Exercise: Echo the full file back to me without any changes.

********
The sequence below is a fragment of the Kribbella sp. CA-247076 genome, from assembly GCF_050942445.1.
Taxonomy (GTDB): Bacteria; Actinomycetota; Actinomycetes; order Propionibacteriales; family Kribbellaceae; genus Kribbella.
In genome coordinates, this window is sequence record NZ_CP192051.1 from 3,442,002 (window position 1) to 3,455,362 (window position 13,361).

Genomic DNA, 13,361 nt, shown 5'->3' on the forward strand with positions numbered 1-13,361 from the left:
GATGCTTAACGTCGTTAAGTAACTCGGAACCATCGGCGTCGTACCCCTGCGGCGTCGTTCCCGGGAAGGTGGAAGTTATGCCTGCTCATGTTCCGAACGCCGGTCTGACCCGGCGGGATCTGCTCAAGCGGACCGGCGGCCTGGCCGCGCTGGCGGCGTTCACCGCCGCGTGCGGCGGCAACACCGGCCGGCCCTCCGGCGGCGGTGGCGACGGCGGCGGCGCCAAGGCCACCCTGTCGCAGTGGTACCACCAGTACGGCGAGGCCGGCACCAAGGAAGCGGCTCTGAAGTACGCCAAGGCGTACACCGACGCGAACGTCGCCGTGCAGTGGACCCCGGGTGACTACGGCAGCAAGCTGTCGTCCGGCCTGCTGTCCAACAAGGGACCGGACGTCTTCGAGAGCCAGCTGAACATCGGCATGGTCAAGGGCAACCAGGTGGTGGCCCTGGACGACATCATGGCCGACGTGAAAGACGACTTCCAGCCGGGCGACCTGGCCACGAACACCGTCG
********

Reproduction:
The sequence below is a fragment of the Kribbella sp. CA-247076 genome, from assembly GCF_050942445.1.
Taxonomy (GTDB): Bacteria; Actinomycetota; Actinomycetes; order Propionibacteriales; family Kribbellaceae; genus Kribbella.
In genome coordinates, this window is sequence record NZ_CP192051.1 from 3,442,002 (window position 1) to 3,455,362 (window position 13,361).

Genomic DNA, 13,361 nt, shown 5'->3' on the forward strand with positions numbered 1-13,361 from the left:
GATGCTTAACGTCGTTAAGTAACTCGGAACCATCGGCGTCGTACCCCTGCGGCGTCGTTCCCGGGAAGGTGGAAGTTATGCCTGCTCATGTTCCGAACGCCGGTCTGACCCGGCGGGATCTGCTCAAGCGGACCGGCGGCCTGGCCGCGCTGGCGGCGTTCACCGCCGCGTGCGGCGGCAACACCGGCCGGCCCTCCGGCGGCGGTGGCGACGGCGGCGGCGCCAAGGCCACCCTGTCGCAGTGGTACCACCAGTACGGCGAGGCCGGCACCAAGGAAGCGGCTCTGAAGTACGCCAAGGCGTACACCGACGCGAACGTCGCCGTGCAGTGGACCCCGGGTGACTACGGCAGCAAGCTGTCGTCCGGCCTGCTGTCCAACAAGGGACCGGACGTCTTCGAGAGCCAGCTGAACATCGGCATGGTCAAGGGCAACCAGGTGGTGGCCCTGGACGACATCATGGCCGACGTGAAAGACGACTTCCAGCCGGGCGACCTGGCCACGAACACCGTCG